G-Protein-Coupled Receptors are the Most Diverse Type of Receptors in the Human Body

Friday 21 October 2011, Amsterdam

G-Protein-Coupled Receptors are the Most Diverse Type of Receptors in the Human Body
G-Protein-Coupled Receptors are the Most Diverse Type of Receptors in the Human Body

A superfamily of diverse transmembrane receptors, GPCRs help in the activation of cellular responses by interacting with molecules outside the cell. These molecules are known as ligands. The cellular responses are activated through a system of signaling pathways, called as signal transduction pathways. Human genome sequencing has helped us to understand the importance of these diverse classes of receptors, with about 1,000 sequences identified to be GPCRs. About 400 GPCRs bind with endogenous ligands; however such ligands have not been discovered for about 33% of all GPCR targets, thus emphasizing on the potential these receptors have as targets for future drug discovery.

Novel Research Methods are Being Employed to Identify and Develop Products that Target GPCRs More Effectively

The understanding of GPCR biology was limited for a very long time, although researchers were successful in identifying many GPCR targets using genomic approaches. However, there was no real understanding of the receptor structure-function relationship, and how different signaling molecules activated these receptors. Hence, the goal was to find the endogenous and/or exogenous ligands that paired with each GPCR, which could help the discovery of new avenues in therapy and de-orphanization of GPCRs. However, there are still more than 100 orphan GPCRs for which ligands have not yet been identified. This coupled with the fact that only about 30% of the 800 odd GPCRs have been targeted so far by currently marketed medicines leads to the conclusion that GPCR research has immense potential to bring out new therapies. Basic research advances concerning receptor X-ray structures, allosteric interactions and functional selectivity have opened the way for further exploitation of this large and diverse class of targets.

Research and Development Efforts in the Area of GPCRs will be Concentrated, Especially on De-Orphanization of Orphan GPCRs

Some of the new GPCRs discovered, especially those discovered through sequence homology, had one basic problem in that the endogenous ligands that bind to these receptors could not be identified. Hence, such receptors without any endogenous ligands were termed orphan GPCRs. One would think that functional activity of orphan GPCRs would be questioned as there are no known ligands that bind to these receptors, however expression of these orphan receptors in many different species accounts for their functional activity. Discovery of ligands that target orphan GPCRs is proving to be an extremely challenging task for researchers and for pharmaceutical and biotechnology companies all over the world. With the number of new molecules that get approval from the regulatory authorities falling drastically, coupled with the arrival of a patent cliff for the next four to five years, researchers are looking at the super-family of GPCRs with more interest than ever before. One of the most important segments of GPCR research concentrates on de-orphanizing GPCRs, identifying unknown ligands and establishing functional activity for orphan receptors.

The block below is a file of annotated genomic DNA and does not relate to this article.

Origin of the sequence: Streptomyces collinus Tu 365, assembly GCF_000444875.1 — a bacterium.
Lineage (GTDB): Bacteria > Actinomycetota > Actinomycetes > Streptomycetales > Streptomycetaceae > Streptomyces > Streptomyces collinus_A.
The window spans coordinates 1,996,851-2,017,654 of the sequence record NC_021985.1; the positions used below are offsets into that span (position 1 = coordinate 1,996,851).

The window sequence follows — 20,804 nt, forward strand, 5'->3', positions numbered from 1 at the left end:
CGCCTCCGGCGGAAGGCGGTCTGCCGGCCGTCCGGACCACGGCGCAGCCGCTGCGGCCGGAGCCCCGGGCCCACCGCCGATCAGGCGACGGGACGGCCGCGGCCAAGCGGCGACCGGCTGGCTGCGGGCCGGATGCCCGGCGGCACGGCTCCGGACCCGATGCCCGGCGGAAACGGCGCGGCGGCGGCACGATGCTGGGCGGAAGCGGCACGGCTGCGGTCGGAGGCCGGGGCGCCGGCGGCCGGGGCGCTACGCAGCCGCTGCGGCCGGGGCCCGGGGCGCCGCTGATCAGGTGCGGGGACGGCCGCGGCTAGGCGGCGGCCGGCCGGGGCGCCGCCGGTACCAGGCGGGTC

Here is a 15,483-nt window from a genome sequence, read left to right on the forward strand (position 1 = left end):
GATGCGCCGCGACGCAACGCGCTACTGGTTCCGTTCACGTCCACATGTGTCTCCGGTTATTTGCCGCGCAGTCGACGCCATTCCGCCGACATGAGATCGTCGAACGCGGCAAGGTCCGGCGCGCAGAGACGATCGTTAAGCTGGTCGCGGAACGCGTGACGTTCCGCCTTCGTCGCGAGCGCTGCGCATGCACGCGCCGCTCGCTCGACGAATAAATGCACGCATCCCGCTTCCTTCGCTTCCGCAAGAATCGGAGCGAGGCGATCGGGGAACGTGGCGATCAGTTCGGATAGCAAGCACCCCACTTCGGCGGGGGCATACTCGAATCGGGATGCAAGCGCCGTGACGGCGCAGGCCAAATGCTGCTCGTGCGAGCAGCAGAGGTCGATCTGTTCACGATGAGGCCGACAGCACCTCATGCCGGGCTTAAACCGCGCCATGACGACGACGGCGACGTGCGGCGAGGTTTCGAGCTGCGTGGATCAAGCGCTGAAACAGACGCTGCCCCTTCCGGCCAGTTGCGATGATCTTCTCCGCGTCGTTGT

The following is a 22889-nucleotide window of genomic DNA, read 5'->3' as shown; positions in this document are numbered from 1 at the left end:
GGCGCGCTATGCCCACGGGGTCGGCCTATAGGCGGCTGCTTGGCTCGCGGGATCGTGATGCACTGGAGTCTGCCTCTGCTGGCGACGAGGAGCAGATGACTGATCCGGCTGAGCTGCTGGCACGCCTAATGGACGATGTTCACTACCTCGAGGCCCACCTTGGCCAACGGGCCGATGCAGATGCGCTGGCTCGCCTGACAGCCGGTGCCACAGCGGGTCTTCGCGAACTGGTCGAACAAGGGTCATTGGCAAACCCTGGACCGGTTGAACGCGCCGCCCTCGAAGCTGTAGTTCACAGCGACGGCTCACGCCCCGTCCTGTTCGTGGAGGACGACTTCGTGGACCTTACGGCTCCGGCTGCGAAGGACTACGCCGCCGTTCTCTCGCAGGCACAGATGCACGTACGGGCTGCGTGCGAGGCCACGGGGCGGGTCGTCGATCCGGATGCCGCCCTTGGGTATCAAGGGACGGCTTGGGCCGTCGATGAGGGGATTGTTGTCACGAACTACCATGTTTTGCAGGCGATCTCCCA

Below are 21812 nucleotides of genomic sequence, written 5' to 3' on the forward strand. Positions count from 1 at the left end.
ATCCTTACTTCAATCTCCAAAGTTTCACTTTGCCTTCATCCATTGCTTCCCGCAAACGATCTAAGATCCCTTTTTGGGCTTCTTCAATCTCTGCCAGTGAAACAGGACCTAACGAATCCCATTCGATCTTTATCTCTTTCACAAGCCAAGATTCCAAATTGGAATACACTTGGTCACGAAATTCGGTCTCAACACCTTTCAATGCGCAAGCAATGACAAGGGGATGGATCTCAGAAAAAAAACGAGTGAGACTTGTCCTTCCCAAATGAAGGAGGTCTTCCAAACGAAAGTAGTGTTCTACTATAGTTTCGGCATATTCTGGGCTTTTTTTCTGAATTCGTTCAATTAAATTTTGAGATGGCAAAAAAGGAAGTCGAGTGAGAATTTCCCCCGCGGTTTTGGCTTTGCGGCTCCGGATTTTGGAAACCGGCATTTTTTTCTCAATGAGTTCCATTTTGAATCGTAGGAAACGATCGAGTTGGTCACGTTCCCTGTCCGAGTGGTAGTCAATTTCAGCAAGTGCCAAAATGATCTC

Pipeline Analysis of Molecules Reveals the Central Nervous System, Oncology and Cardiovascular System to be the Most Targeted Therapeutic Classes

There are many programs looking at the role of GPCRs in obesity, the role of GPCRs in pain states, and in controlling tumorigenesis. A large number of CNS diseases involve GPCRs, ranging from depression to neurodegenerative diseases such as Alzheimer’s disease, and they are therefore looked at in both the peripheral and the central nervous system. Many research papers defining receptor pharmacology use the brain for ligand-binding experiments. Modern research labs continue to study receptor pharmacology in brain tissue. There may be a preponderance of work on GPCRs in CNS because of this history, but there are lots of opportunities to progress GPCR therapeutics in many other areas.

About this new market study:
This report provides a scientific understanding of GPCRs and details the novel research methods being employed in the research of new targets and molecules that can be more effective in treating many indications. A special note on Orphan GPCRs and ways to de-orphanize them is followed by a detailed pipeline analysis to understand the therapeutic classes and indications that are being targeted through GPCRs. The report provides an in-depth analysis of the competitive landscape, including the profiling of top companies and licensing agreements involving GPCR molecules and platform technologies.
GPCRs in Drug Discovery

GPCRs in Drug Discovery

Publish date : November 2011
Report code : ASDR-22457
Pages : 143

ASDReports.com contact: S. Koomen

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